Tsujita LA Artisan Noodle House. Photograph by Lisa Romerein
Hakata Ramen Shin-Sen-Gumi
Mitsuyasu Shigeta’s chain of Shin-Sen-Gumi restaurants serves everything from yakitori to hot pots. The draw at the latest branch in Little Tokyo is a pork-centric hakata-style ramen that’s meant to be customized. From the firmness of the noodles to the thickness of the broth to the flecks of fried pig’s ear on top, you get to choose. » 132 Central Ave., Little Tokyo, 213-687-7108.
Beyond the curtained entrance of this slick ramen house awaits one of the heartiest tonkotsu broths around. Those looking to amplify the flavor can order “spicy bomb” balls made from garlic, pork fat, and red-hot chili paste. » 1630 Redondo Beach Blvd., Ste. 9, Gardena, 310-538-3233.
Six red lanterns hang outside the weathered exterior of the Boyle Heights spot, which has been serving Japanese food to the neighborhood for more than 50 years. Teriyaki, soba, and tempura shrimp round out a menu that doesn’t try to get fancy and yet remains unique. The avocado in a California roll balances the nori and the faux crab and has you looking at the classic preparation as if for the first time. » 2506 E. 1st St., Boyle Heights, 323-526-1150.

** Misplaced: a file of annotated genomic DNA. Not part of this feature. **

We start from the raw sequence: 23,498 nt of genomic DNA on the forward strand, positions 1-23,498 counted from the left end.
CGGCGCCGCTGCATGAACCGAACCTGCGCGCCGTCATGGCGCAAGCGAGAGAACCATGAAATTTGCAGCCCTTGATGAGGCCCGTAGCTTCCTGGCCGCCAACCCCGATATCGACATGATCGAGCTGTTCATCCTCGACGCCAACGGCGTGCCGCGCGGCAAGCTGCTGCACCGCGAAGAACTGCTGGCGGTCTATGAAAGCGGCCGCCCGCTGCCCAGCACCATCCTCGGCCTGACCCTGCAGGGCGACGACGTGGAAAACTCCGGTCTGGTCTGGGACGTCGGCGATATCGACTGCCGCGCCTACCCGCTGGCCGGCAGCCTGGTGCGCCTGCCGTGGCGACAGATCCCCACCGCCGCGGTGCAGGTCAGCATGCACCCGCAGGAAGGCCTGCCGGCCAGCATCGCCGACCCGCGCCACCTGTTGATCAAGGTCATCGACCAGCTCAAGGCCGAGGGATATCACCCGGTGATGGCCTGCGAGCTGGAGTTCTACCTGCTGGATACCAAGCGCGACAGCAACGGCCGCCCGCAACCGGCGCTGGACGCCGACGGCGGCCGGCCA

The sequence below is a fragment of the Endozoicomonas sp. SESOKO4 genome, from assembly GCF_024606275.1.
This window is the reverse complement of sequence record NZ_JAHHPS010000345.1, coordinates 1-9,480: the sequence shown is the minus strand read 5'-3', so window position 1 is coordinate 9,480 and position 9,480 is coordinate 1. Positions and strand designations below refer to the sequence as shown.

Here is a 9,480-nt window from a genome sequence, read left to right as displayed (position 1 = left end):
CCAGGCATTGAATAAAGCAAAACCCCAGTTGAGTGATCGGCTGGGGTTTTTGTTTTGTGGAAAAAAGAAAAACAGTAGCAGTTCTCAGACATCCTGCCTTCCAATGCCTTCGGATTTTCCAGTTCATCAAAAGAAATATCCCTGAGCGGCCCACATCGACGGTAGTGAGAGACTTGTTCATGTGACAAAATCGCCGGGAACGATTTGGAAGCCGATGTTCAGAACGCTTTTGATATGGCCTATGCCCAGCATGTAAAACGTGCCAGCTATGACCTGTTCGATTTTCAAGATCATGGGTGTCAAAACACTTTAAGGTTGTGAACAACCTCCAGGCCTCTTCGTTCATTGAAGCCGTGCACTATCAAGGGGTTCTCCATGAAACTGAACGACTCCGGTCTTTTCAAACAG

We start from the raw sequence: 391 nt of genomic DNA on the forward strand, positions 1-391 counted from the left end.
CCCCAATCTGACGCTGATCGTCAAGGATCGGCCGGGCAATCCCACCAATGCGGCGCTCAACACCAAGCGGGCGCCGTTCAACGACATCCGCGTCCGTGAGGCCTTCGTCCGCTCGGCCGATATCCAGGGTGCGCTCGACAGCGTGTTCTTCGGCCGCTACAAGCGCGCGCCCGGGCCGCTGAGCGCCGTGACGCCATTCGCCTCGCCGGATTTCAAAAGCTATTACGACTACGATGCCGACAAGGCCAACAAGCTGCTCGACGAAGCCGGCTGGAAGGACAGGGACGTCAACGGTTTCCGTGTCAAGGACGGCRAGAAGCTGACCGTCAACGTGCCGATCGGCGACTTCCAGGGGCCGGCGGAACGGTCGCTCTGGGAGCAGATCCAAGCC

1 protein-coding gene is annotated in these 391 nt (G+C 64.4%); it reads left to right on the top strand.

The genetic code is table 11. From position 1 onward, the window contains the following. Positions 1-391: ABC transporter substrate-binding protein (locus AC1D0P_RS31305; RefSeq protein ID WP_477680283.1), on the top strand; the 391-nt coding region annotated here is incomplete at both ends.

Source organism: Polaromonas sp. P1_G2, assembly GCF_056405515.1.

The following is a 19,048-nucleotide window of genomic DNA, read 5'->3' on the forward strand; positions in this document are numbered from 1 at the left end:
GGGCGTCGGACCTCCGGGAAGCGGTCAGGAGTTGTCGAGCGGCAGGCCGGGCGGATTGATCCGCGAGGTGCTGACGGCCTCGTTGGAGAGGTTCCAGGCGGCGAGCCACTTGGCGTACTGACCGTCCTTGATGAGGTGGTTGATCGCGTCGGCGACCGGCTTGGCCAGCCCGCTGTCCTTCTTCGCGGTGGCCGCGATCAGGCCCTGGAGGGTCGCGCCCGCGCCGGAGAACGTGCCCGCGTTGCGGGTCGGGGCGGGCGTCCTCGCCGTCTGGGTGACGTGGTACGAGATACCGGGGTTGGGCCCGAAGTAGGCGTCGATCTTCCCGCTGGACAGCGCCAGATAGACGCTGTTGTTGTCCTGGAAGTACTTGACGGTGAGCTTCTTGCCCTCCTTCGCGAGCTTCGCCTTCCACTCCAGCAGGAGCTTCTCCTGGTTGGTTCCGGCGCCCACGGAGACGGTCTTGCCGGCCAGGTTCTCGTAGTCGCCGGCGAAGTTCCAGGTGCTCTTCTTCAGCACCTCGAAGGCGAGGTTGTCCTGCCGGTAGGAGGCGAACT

Tsujita LA Artisan Noodle House
When chef Kenta Ikehata decamped from Tokyo to open the Tsujita chain’s first branch in the States, it was akin to the Clippers landing Chris Paul. Ikehata is a tsukemen (dipping noodles) fanatic; he’s been known to toil into the wee hours to perfect his pungent broth. All that labor has yielded a bowl of silky soup unmatched in L.A. What a pity it’s served only at lunch. » 2057 Sawtelle Blvd., West L.A., 310-231-7373.
Little wire stands are placed beneath panko-crusted cutlets to drain any specks of grease, but they are for form’s sake only. There isn’t any oiliness. Served with a slaw and a rich tonkatsu sauce (you grind the toasted sesame seeds yourself), these pounded morsels of Japanese pork rank among the finest schnitzel or milanesa. » 2904 Olympic Blvd., Koreatown, 213-387-9256.